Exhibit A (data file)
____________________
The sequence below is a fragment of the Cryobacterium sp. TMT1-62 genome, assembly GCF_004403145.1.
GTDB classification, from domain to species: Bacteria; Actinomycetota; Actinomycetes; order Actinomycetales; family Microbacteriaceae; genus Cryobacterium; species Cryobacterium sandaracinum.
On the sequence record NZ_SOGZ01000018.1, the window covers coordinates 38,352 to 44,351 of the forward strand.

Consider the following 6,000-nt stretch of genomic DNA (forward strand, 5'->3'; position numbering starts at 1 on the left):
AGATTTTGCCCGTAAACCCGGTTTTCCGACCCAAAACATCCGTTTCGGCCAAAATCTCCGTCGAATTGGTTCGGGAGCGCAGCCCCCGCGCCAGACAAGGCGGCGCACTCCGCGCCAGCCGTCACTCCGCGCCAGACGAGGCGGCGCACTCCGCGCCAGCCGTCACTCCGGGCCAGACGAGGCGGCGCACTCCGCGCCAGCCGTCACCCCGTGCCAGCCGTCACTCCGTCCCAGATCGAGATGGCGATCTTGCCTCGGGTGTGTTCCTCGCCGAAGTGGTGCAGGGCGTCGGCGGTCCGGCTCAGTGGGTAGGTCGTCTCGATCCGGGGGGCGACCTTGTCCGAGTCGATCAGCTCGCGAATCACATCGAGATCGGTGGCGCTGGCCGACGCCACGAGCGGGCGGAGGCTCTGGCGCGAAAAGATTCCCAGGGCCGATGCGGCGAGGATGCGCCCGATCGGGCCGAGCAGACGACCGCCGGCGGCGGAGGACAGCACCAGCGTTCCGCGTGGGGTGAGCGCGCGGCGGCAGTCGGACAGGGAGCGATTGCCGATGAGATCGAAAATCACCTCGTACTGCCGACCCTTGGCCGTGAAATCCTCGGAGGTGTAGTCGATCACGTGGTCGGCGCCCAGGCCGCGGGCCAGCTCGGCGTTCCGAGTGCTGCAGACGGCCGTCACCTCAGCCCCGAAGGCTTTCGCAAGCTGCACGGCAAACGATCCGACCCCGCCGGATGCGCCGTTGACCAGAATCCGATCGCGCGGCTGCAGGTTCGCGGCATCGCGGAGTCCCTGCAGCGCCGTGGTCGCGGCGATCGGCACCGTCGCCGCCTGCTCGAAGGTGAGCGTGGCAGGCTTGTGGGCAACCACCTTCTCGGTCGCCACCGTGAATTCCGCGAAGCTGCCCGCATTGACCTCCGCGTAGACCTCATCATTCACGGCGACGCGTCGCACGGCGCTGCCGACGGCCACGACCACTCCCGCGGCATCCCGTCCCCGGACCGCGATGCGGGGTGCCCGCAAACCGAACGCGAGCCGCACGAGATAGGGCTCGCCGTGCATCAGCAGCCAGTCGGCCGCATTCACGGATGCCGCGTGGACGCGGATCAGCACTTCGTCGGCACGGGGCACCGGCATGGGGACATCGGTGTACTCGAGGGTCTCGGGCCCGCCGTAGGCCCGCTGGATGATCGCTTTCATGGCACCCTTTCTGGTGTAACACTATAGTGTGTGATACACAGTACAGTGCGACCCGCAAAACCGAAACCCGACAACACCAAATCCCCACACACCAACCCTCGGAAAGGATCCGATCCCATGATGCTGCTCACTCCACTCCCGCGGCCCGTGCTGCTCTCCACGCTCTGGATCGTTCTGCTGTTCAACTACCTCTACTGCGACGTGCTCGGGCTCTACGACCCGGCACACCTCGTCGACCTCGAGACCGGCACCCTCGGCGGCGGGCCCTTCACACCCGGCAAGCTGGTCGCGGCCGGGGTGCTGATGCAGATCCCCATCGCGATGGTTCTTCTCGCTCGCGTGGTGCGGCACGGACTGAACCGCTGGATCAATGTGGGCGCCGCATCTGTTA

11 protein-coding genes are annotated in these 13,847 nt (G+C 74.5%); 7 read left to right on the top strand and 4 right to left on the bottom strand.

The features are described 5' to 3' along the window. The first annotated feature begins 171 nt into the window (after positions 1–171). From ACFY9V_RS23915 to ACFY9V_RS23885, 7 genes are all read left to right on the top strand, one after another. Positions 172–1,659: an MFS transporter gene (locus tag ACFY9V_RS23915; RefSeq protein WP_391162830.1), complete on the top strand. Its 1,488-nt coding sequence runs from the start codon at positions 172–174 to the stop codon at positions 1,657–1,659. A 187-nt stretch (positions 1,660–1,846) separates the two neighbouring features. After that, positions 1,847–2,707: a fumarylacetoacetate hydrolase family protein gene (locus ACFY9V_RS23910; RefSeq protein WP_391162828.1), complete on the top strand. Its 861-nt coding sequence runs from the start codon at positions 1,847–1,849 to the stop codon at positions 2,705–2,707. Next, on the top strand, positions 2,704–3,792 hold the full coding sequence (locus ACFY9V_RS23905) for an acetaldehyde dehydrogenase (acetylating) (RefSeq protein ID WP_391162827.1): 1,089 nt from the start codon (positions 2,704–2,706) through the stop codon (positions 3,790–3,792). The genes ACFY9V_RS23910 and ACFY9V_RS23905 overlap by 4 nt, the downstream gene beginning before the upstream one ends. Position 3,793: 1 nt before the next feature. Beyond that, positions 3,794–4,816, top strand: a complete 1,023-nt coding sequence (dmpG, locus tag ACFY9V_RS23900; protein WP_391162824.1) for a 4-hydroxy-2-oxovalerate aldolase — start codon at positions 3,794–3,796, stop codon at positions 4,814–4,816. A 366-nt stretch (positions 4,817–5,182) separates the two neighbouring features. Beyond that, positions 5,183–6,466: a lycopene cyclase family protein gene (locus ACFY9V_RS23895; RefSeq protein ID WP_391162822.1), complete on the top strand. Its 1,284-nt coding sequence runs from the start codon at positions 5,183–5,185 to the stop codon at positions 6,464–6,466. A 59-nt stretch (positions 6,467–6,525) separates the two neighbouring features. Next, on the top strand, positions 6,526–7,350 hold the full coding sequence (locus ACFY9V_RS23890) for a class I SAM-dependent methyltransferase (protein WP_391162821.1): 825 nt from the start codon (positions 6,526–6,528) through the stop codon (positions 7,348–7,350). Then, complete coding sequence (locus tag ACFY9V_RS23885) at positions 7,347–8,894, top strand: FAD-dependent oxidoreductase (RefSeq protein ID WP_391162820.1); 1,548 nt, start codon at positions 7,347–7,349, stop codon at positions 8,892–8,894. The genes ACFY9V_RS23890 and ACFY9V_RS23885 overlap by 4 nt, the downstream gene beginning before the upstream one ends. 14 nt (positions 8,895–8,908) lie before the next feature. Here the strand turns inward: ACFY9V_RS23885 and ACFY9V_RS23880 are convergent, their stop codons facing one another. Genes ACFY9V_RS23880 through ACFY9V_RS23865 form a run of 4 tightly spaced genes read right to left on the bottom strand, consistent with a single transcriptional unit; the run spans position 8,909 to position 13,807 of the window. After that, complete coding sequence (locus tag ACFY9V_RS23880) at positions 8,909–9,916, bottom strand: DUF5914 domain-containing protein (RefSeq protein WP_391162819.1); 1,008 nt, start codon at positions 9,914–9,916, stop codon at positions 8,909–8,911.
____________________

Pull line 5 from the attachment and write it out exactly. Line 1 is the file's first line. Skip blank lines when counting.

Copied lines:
AGATTTTGCCCGTAAACCCGGTTTTCCGACCCAAAACATCCGTTTCGGCCAAAATCTCCGTCGAATTGGTTCGGGAGCGCAGCCCCCGCGCCAGACAAGGCGGCGCACTCCGCGCCAGCCGTCACTCCGCGCCAGACGAGGCGGCGCACTCCGCGCCAGCCGTCACTCCGGGCCAGACGAGGCGGCGCACTCCGCGCCAGCCGTCACCCCGTGCCAGCCGTCACTCCGTCCCAGATCGAGATGGCGATCTTGCCTCGGGTGTGTTCCTCGCCGAAGTGGTGCAGGGCGTCGGCGGTCCGGCTCAGTGGGTAGGTCGTCTCGATCCGGGGGGCGACCTTGTCCGAGTCGATCAGCTCGCGAATCACATCGAGATCGGTGGCGCTGGCCGACGCCACGAGCGGGCGGAGGCTCTGGCGCGAAAAGATTCCCAGGGCCGATGCGGCGAGGATGCGCCCGATCGGGCCGAGCAGACGACCGCCGGCGGCGGAGGACAGCACCAGCGTTCCGCGTGGGGTGAGCGCGCGGCGGCAGTCGGACAGGGAGCGATTGCCGATGAGATCGAAAATCACCTCGTACTGCCGACCCTTGGCCGTGAAATCCTCGGAGGTGTAGTCGATCACGTGGTCGGCGCCCAGGCCGCGGGCCAGCTCGGCGTTCCGAGTGCTGCAGACGGCCGTCACCTCAGCCCCGAAGGCTTTCGCAAGCTGCACGGCAAACGATCCGACCCCGCCGGATGCGCCGTTGACCAGAATCCGATCGCGCGGCTGCAGGTTCGCGGCATCGCGGAGTCCCTGCAGCGCCGTGGTCGCGGCGATCGGCACCGTCGCCGCCTGCTCGAAGGTGAGCGTGGCAGGCTTGTGGGCAACCACCTTCTCGGTCGCCACCGTGAATTCCGCGAAGCTGCCCGCATTGACCTCCGCGTAGACCTCATCATTCACGGCGACGCGTCGCACGGCGCTGCCGACGGCCACGACCACTCCCGCGGCATCCCGTCCCCGGACCGCGATGCGGGGTGCCCGCAAACCGAACGCGAGCCGCACGAGATAGGGCTCGCCGTGCATCAGCAGCCAGTCGGCCGCATTCACGGATGCCGCGTGGACGCGGATCAGCACTTCGTCGGCACGGGGCACCGGCATGGGGACATCGGTGTACTCGAGGGTCTCGGGCCCGCCGTAGGCCCGCTGGATGATCGCTTTCATGGCACCCTTTCTGGTGTAACACTATAGTGTGTGATACACAGTACAGTGCGACCCGCAAAACCGAAACCCGACAACACCAAATCCCCACACACCAACCCTCGGAAAGGATCCGATCCCATGATGCTGCTCACTCCACTCCCGCGGCCCGTGCTGCTCTCCACGCTCTGGATCGTTCTGCTGTTCAACTACCTCTACTGCGACGTGCTCGGGCTCTACGACCCGGCACACCTCGTCGACCTCGAGACCGGCACCCTCGGCGGCGGGCCCTTCACACCCGGCAAGCTGGTCGCGGCCGGGGTGCTGATGCAGATCCCCATCGCGATGGTTCTTCTCGCTCGCGTGGTGCGGCACGGACTGAACCGCTGGATCAATGTGGGCGCCGCATCTGTTA